The U.S. is facing a diesel crisis as demand surges ahead of winter — with just 25 days of supply remaining, according to the Energy Information Administration.
Brian Dies, director of the National Economic Council, told Bloomberg TV that diesel inventories are “unacceptably low” and that “all options are on the table” to increase supply and lower prices.
However, even as reserves continue to drain, the Biden administration appears to have very few viable options left for long-term relief.
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What causes the crunch?
Unlike gas and jet fuel, diesel demand recovered from the pandemic at a much faster pace. Diesel is used to produce electricity for transportation of goods as well as construction, agricultural and military vehicles and equipment.
In 2021, the U.S. transportation sector alone consumed 46.82 billion gallons, or 1.11 billion barrels of distillate fuel (essentially diesel fuel)—an average of about 128 million gallons per day.
With high demand for this dirty fuel, traders are paying more for quick delivery than in the long-term and they expect prices to fall in the future – a “market structure known as backwardation”. This also means that it is more profitable for suppliers to sell now.
The market typically goes into “contango” — the opposite of backwardation, where demand is low and suppliers build inventory in anticipation of higher future prices — in the summer. However, strong domestic and international demand, declining domestic refining capacity and restrictions on Russian petroleum imports have kept the diesel market tight throughout the year.
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New England’s reserves are depleted to less than a third of their normal levels for this time of year, which is worrisome because those states rely on the fuel for heating more than other parts of the country.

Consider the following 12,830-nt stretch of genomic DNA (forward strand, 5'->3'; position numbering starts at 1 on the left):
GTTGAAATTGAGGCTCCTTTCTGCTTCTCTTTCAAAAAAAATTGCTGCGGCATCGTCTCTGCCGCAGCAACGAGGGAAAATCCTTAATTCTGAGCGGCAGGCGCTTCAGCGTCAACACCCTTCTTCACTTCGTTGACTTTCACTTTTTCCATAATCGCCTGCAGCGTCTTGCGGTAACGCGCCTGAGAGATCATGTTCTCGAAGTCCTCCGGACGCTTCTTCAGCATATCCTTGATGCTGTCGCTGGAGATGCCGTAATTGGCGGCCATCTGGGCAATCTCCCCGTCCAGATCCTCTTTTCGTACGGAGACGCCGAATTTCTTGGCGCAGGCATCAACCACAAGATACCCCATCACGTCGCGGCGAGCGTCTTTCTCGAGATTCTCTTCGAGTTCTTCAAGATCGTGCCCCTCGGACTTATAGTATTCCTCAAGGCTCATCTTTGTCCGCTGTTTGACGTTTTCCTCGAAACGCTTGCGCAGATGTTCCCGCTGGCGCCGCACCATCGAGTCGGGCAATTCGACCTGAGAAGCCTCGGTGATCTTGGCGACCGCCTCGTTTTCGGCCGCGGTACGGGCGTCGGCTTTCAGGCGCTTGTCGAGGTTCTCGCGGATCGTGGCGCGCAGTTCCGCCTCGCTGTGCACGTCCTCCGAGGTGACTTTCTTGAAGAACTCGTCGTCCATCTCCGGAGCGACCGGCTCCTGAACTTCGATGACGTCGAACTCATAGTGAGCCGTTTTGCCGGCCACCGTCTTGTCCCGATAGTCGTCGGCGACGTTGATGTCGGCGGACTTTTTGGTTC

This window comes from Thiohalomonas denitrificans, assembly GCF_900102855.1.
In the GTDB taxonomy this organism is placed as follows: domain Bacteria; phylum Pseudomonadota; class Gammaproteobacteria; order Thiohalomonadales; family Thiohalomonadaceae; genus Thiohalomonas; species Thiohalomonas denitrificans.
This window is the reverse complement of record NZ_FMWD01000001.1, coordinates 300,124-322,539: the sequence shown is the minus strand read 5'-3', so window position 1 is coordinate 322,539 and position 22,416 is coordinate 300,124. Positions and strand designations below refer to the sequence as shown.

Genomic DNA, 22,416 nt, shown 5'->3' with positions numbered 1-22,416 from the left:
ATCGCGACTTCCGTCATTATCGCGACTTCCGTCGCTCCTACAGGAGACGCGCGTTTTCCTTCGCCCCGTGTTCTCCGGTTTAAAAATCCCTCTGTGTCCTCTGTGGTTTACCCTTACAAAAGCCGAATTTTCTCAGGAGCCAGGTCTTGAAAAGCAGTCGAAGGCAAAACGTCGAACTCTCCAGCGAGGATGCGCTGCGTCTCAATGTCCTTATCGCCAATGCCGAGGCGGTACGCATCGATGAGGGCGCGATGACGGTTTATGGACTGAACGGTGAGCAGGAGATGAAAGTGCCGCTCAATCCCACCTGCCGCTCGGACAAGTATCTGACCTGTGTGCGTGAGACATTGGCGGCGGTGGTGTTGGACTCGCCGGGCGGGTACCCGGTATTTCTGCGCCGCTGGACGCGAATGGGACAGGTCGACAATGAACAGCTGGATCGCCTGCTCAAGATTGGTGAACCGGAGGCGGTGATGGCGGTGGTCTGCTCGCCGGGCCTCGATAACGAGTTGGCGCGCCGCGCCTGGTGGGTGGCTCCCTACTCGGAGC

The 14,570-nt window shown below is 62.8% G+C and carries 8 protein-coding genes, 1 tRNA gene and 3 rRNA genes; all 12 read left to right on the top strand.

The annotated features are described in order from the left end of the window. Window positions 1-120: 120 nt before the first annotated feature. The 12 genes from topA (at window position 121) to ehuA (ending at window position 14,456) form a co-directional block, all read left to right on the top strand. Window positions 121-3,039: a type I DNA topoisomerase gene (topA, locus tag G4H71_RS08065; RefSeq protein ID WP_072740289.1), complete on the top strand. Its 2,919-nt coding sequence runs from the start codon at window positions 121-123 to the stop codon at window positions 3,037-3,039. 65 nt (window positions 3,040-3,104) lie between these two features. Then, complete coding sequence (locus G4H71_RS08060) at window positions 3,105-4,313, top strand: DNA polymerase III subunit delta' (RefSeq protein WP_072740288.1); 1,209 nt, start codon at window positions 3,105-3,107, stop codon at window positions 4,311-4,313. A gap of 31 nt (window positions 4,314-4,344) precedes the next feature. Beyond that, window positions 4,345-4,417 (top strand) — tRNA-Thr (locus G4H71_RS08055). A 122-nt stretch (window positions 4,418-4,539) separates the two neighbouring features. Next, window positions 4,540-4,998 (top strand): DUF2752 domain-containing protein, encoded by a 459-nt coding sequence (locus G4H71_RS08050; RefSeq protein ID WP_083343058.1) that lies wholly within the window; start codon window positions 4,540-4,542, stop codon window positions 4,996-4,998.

The national average price for diesel as of Oct. 24 is $5.34 per gallon — $1.63 higher than last year.
What is the government’s alternative?
If diesel inventories continue to decline without government intervention, the impact on freight costs could further fuel inflation.
Deese adds that the Fed has some tools to shore up diesel supplies, such as the Northeast Home Heating Oil Reserve, which holds 1 million barrels of diesel in case of supply disruptions.
He said, ‘We have looked carefully at the preparations to be deployed when necessary.
But the Washington Post reports that demand for diesel is so high that if a million barrels of diesel were shipped from Northeast storage, it would run out in less than six hours.
The Biden administration also recently announced it would tap the country’s emergency oil reserves to deal with rising gas prices, despite concerns over long-term effectiveness.
Even White House officials have not ruled out a fuel export ban outright, but the American Petroleum Institute and American fuel and petrochemical producers sent a joint letter in early October expressing their concerns.
“Banning or limiting exports of refined products would reduce inventory levels, reduce domestic refining capacity, put upward pressure on consumer fuel prices, and alienate U.S. allies in wartime,” the group wrote.
Setting minimum inventory levels can also affect the number of exports sent abroad. And even if domestic supply sees some relief, it could push up prices in the rest of the world.
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